Some people don’t dig social marketing campaigns, but I think that, when done well, they can be a good way to disrupt the many silences around our lives and put them into the public sphere for conversation. When it comes to homophobia and the consistent invisibility of Black queers in the Black community (though that is beginning to change slowly) having posters in subways or wheat-pasted, they can be good ways for us to disrupt the silence and be situated in the geography of the city.
This is the second of a series GMHC has been doing this year, and though I am less giddy about this one as I was the I LOVE MY BOO campaign, this one is damn cool too!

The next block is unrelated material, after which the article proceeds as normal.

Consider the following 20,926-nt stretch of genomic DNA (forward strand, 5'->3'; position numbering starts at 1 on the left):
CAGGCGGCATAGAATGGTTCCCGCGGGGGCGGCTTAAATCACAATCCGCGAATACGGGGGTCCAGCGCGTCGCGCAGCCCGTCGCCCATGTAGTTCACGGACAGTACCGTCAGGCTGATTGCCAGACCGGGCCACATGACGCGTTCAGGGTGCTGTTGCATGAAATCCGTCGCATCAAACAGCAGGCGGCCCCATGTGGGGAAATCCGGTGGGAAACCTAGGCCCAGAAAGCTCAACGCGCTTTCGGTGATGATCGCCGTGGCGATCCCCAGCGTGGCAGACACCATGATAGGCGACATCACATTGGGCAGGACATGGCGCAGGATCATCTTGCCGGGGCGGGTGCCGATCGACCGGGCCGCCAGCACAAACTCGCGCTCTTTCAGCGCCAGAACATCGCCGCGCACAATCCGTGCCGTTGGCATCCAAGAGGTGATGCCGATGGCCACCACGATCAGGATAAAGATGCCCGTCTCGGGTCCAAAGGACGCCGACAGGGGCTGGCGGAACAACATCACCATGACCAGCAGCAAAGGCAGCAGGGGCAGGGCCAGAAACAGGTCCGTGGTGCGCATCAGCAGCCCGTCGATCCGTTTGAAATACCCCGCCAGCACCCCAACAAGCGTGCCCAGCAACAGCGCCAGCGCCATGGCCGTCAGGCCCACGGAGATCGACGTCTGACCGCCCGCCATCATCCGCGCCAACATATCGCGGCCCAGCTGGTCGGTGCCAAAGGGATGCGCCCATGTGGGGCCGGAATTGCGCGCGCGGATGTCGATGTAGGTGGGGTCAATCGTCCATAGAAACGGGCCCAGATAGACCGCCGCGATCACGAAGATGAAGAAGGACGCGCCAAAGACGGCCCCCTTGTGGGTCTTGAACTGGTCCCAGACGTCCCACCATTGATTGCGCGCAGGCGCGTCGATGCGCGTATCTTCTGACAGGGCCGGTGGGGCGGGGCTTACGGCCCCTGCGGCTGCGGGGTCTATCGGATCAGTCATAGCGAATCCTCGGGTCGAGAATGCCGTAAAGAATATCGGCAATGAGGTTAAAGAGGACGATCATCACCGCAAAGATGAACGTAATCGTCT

“Families are critically important to young men of color and this campaign builds on the strength and resiliency of those bonds,” stated Dr. Marjorie Hill, Chief Executive Officer of GMHC. “We recognize the complexities in the lives of young men of color who have sex with men. Thus, HIV prevention efforts should speak to the realities faced by these young men on a daily basis. We cannot simply deliver a message of “use condoms” or “be tested for HIV. It is imperative to address the myriad of underlying factors which contribute to the transmission of HIV, including homophobia, racism, poverty, isolation, stigma, poor body image, and inadequate access to health care.”